I’m really curious about the cross dressing apples as well. I must’ve missed the post that explained it. Why the sexy legwear? And how big were they when you first dressed them? I imagine they needed to be pollinated and grow a little first.
That description - cross dressing apple - made me laugh because, well, it’s hilarious. But also I think I’d assign a female gender to all fruit by default. Apples are a giant ovary, after all. (Botanists, you may now quibble over how much of an apple is technically an ovary – I think I’ve made my point.) Since panty hose are traditionally worn by the ovary-bearing gender, I think apples have all the right in the world to wear them. And even without tradition – hey, I’m from Seattle – we’re pretty casual about pantyhose and gender roles around here.
Anyway, there is a very good reason my apples are wearing pantyhose. The footies, applied when the apples are small and ready to be thinned – about the size of a dime – keep apple maggots and coddling moth larva out of the apples. The footies work just like any physical barrier method – the apple maggot fly and coddling moth aren’t able to lay their eggs on the apple when it’s covered in pantyhose. No egg = no pest damage. No pests = really nice apples.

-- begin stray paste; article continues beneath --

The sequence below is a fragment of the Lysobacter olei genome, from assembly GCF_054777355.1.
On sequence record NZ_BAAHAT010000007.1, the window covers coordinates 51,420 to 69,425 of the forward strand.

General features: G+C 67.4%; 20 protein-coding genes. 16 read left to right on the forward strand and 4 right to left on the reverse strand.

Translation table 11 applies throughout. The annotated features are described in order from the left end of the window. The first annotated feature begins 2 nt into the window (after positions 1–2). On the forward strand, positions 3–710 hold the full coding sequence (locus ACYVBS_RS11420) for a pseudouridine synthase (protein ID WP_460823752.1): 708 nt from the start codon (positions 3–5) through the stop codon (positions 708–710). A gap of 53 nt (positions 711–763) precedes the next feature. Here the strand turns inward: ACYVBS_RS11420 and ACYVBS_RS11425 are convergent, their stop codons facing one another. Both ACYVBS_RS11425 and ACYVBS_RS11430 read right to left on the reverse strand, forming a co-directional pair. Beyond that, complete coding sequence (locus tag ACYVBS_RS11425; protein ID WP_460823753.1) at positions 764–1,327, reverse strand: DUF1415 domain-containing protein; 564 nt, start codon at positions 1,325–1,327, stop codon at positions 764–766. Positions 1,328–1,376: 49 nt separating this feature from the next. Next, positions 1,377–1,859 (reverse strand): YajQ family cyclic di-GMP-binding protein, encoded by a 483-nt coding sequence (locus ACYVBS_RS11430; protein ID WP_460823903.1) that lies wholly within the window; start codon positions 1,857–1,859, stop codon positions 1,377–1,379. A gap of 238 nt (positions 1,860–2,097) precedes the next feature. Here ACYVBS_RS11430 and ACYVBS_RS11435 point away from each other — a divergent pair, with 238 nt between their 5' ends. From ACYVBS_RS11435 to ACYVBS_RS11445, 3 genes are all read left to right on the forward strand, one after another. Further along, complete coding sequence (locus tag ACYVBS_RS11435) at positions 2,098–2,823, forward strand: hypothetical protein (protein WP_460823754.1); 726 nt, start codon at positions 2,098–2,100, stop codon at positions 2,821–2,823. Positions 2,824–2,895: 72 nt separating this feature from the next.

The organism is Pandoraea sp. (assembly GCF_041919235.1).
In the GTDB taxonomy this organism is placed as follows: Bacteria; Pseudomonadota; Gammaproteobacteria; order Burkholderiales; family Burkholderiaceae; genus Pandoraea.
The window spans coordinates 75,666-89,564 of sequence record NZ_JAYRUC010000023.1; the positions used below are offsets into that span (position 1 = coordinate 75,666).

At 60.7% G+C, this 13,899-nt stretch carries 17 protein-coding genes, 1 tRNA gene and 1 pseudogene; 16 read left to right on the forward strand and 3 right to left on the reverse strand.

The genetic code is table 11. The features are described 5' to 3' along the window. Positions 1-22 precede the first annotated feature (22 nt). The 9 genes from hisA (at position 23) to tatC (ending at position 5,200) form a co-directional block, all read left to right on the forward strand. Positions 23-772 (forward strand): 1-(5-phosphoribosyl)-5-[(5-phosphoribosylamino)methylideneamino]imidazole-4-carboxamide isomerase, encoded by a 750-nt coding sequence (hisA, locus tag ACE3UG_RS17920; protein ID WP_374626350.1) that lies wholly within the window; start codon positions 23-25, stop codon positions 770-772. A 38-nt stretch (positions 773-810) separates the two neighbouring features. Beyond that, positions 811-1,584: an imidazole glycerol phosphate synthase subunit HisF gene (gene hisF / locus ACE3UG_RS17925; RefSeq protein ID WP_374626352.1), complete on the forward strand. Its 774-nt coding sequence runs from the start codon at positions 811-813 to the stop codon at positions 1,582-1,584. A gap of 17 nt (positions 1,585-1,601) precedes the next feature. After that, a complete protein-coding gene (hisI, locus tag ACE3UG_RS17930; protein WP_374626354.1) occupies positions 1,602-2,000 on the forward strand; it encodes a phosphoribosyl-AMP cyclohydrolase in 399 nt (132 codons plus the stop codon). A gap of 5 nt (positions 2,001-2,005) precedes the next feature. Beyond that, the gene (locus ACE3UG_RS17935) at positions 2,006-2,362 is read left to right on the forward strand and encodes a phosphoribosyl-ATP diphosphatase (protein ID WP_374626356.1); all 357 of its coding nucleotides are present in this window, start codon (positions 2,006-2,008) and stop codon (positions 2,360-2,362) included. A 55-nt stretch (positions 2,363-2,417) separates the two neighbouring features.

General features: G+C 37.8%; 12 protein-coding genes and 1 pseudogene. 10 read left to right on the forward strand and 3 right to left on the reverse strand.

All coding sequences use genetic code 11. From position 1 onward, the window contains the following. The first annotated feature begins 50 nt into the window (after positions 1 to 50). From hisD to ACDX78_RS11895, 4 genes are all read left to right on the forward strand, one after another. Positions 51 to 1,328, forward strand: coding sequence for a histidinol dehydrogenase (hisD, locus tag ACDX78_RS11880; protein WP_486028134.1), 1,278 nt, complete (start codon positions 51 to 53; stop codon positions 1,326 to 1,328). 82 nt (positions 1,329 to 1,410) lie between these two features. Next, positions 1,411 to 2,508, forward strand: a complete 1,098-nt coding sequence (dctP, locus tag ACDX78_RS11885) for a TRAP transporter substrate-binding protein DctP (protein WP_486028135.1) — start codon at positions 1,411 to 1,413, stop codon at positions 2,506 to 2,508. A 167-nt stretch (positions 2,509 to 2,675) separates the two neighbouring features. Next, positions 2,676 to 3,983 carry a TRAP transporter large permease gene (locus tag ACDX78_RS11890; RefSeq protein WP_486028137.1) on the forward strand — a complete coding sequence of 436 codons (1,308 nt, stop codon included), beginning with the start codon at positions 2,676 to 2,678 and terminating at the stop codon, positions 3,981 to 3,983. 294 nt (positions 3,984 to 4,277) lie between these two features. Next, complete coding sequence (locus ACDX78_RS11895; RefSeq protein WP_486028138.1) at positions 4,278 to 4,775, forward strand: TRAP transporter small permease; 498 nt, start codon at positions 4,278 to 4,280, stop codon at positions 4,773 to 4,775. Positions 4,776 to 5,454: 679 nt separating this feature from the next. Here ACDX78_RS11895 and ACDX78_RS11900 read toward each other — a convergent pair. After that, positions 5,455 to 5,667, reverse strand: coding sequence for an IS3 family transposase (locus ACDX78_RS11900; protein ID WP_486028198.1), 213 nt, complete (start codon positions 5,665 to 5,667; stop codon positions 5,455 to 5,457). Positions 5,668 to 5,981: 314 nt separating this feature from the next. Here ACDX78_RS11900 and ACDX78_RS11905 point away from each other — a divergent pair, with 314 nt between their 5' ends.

This is the first year I’ve tried this method of pest control and it works. We didn’t spray our apples at all or do anything beyond the the pantyhose – no sticky traps, no pheromone disruption, nothing – and most of our apples were perfect.
The downside is it took just shy of forever to apply the footies to all the apples on the topmost branches of my espalier. I think I did about half the central branches and just gave up on the lowermost branches. It may have gone faster if I had done it without a baby on my back, but I kinda doubt it – it’s just a super tedious process.
|Apples and Asian Pears|
If you have small trees or espaliers, and have a kinda laid-back, zen approach to time spent in the garden, the footies are a fantastic way to organically prevent pests from destroying your apple crop. If you managed a larger orchard, there is no way you could time-effectively use footies for pest control.
More info on using pantyhose footies for maggot and coddling moth control, including detailed instructions on when and how to apply the footies, is found at the Seattle Tree Fruit Society’s excellent website.
Is this a technique you have used? Would you try it?